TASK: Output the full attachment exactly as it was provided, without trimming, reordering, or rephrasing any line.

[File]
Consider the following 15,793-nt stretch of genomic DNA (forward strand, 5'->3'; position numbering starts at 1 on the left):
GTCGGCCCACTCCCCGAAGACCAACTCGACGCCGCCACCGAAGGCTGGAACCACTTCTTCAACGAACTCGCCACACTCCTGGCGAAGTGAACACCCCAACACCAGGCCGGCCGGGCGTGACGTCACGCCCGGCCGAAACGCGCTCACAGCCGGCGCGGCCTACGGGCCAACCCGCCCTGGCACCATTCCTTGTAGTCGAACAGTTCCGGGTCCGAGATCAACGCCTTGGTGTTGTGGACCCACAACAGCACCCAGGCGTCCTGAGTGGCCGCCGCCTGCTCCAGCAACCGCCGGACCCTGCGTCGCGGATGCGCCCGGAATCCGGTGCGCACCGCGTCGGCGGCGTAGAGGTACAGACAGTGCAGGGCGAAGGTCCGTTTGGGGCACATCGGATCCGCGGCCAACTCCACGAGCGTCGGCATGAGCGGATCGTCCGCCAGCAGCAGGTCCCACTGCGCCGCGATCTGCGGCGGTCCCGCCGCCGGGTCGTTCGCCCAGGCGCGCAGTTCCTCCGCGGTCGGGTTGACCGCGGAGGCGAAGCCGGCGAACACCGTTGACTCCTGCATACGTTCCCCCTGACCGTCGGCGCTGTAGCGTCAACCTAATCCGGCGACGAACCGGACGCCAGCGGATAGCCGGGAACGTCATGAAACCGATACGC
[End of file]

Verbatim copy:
Consider the following 15,793-nt stretch of genomic DNA (forward strand, 5'->3'; position numbering starts at 1 on the left):
GTCGGCCCACTCCCCGAAGACCAACTCGACGCCGCCACCGAAGGCTGGAACCACTTCTTCAACGAACTCGCCACACTCCTGGCGAAGTGAACACCCCAACACCAGGCCGGCCGGGCGTGACGTCACGCCCGGCCGAAACGCGCTCACAGCCGGCGCGGCCTACGGGCCAACCCGCCCTGGCACCATTCCTTGTAGTCGAACAGTTCCGGGTCCGAGATCAACGCCTTGGTGTTGTGGACCCACAACAGCACCCAGGCGTCCTGAGTGGCCGCCGCCTGCTCCAGCAACCGCCGGACCCTGCGTCGCGGATGCGCCCGGAATCCGGTGCGCACCGCGTCGGCGGCGTAGAGGTACAGACAGTGCAGGGCGAAGGTCCGTTTGGGGCACATCGGATCCGCGGCCAACTCCACGAGCGTCGGCATGAGCGGATCGTCCGCCAGCAGCAGGTCCCACTGCGCCGCGATCTGCGGCGGTCCCGCCGCCGGGTCGTTCGCCCAGGCGCGCAGTTCCTCCGCGGTCGGGTTGACCGCGGAGGCGAAGCCGGCGAACACCGTTGACTCCTGCATACGTTCCCCCTGACCGTCGGCGCTGTAGCGTCAACCTAATCCGGCGACGAACCGGACGCCAGCGGATAGCCGGGAACGTCATGAAACCGATACGC